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The National Archives unseals thousands more JFK files

  • President John F. Kennedy’s hand reaches toward his head within seconds of being fatally shot as first lady Jacqueline Kennedy holds his forearm, Nov. 22, 1963, in Dallas. ap file photo



The Dallas Morning News
Tuesday, December 19, 2017

DALLAS — The National Archives has unsealed thousands-more pages from the Kennedy files. And while assassinations buffs weren’t likely to find any major revelations — no proof of a second gunman, a Cuban plot, or evidence the killer could have been stopped — they’ll have plenty to chew on.

The 3,539 records include FBI and CIA reports on Soviet spies, the assassination of the Rev. Martin Luther King Jr., and Lee Harvey Oswald’s trip to Mexico City a few weeks before he murdered President John F. Kennedy in Dallas on Nov. 22, 1963.

This batch likely will be the last released pending a final review of records. Many remain sealed at the request of the FBI, CIA and other agencies that pressed for more time ahead of a deadline set a quarter century earlier.

For decades, debate has raged not only over whether Oswald acted alone but whether the FBI and CIA could have stopped him. The latest documents, unsealed Dec. 15, provide fresh proof that he was in their sights: a 1975 CIA memo marked “top secret” shows that Oswald was on a “watch list” of people whose mail would be intercepted from Nov. 9, 1959, to May 3, 1960, and again from Aug. 7, 1961, through May 28, 1962.

Previous batches of documents have revealed the deep ties between U.S. and Mexican intelligence agencies, and the lengths the United States went to in attempts to undermine or assassinate Cuban dictator Fidel Castro. A trove released Oct. 26 included a CIA report showing that Soviet leader Nikita Kruschev believed Dallas police had been an “accessory” to the assassination, because he found it implausible that presidential security was so “inept” for Kennedy to be killed without a conspiracy.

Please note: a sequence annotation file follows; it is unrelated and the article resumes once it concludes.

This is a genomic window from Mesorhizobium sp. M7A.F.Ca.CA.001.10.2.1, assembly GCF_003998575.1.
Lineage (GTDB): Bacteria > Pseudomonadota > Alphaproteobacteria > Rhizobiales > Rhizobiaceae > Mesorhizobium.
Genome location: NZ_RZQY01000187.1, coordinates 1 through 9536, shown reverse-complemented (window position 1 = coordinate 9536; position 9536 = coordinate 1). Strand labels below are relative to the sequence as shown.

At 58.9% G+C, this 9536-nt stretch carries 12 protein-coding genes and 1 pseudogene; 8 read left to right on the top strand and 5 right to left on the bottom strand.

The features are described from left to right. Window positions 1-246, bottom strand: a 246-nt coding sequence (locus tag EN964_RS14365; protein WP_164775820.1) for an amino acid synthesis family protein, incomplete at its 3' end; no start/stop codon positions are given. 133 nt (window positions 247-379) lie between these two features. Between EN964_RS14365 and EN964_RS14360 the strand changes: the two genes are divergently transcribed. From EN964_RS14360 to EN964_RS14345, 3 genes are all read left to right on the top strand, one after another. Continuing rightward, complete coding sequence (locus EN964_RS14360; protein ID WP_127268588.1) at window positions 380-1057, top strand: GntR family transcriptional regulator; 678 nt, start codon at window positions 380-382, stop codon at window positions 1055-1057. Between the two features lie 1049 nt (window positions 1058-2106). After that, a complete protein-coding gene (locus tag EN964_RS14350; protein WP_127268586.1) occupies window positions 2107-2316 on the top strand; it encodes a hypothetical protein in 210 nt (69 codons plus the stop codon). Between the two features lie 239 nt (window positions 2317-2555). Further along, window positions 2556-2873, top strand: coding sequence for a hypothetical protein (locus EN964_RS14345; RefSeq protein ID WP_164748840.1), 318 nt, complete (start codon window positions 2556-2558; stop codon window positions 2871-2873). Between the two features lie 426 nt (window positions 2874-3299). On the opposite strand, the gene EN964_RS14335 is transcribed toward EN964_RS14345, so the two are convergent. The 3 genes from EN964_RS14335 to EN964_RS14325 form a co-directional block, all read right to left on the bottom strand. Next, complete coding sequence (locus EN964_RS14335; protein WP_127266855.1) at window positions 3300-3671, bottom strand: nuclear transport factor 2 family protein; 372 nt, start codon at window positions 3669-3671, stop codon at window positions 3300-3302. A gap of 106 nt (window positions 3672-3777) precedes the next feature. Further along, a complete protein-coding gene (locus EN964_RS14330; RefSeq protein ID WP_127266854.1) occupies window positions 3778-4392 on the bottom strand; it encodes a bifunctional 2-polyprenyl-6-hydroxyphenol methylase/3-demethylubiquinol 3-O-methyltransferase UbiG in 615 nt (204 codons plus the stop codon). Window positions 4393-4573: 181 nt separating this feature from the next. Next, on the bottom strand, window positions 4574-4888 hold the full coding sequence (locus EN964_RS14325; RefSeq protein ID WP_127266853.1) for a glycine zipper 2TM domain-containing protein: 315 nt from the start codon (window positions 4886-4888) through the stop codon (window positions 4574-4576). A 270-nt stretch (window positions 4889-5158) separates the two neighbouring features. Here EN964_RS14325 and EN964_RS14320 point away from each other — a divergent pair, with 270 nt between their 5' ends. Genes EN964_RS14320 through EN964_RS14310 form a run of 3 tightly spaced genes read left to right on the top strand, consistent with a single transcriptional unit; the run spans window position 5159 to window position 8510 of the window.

The documents have also revealed serious lapses in the surveillance of Oswald, a former Marine sharpshooter who had defected to the Soviet Union, then returned, then sought to go back. He was in Mexico City seeking visas to Cuba and then the Soviet Union.

The FBI scrambled for information on Dallas nightclub owner Jack Ruby in the days after he shot and killed Oswald.

Agents around the country contacted gambling sources for any insights, mostly coming up empty. But in Chicago, agents learned that Ruby had been close with Ross Prio, a “top hoodlum” in the city. And he was friends with gun shop owner Joe Scaramuzzo, who had sold three of the four guns used in a 1954 shooting at the U.S. House of Representatives by Puerto Rican nationalists.

Most of the 5 million pages of Kennedy records were released in the 1990s, a bonanza for assassination buffs on a host of related topics, including FBI monitoring of anti-war groups, King, the Weathermen and others.

Congress created the five-member Assassination Records Review Board in 1992 as part of a law requiring the release of all Kennedy assassination documents within 25 years. The law authorizes the president — the one in office in 2017, that is — to block release if he deems it would harm U.S. intelligence, law enforcement, military or diplomacy interests.

Just under a third of the newly released materials — an estimated 85,000 pages worth — had been categorized as irrelevant to the JFK assassination itself, and withheld in full until now.